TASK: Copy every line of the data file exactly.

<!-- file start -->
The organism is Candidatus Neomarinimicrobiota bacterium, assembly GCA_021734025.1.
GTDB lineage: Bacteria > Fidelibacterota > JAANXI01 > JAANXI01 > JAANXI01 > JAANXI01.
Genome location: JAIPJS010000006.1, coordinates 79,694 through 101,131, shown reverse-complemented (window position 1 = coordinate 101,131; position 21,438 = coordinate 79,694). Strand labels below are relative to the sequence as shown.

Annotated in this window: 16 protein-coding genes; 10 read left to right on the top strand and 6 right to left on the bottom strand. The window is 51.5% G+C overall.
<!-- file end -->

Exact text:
The organism is Candidatus Neomarinimicrobiota bacterium, assembly GCA_021734025.1.
GTDB lineage: Bacteria > Fidelibacterota > JAANXI01 > JAANXI01 > JAANXI01 > JAANXI01.
Genome location: JAIPJS010000006.1, coordinates 79,694 through 101,131, shown reverse-complemented (window position 1 = coordinate 101,131; position 21,438 = coordinate 79,694). Strand labels below are relative to the sequence as shown.

Annotated in this window: 16 protein-coding genes; 10 read left to right on the top strand and 6 right to left on the bottom strand. The window is 51.5% G+C overall.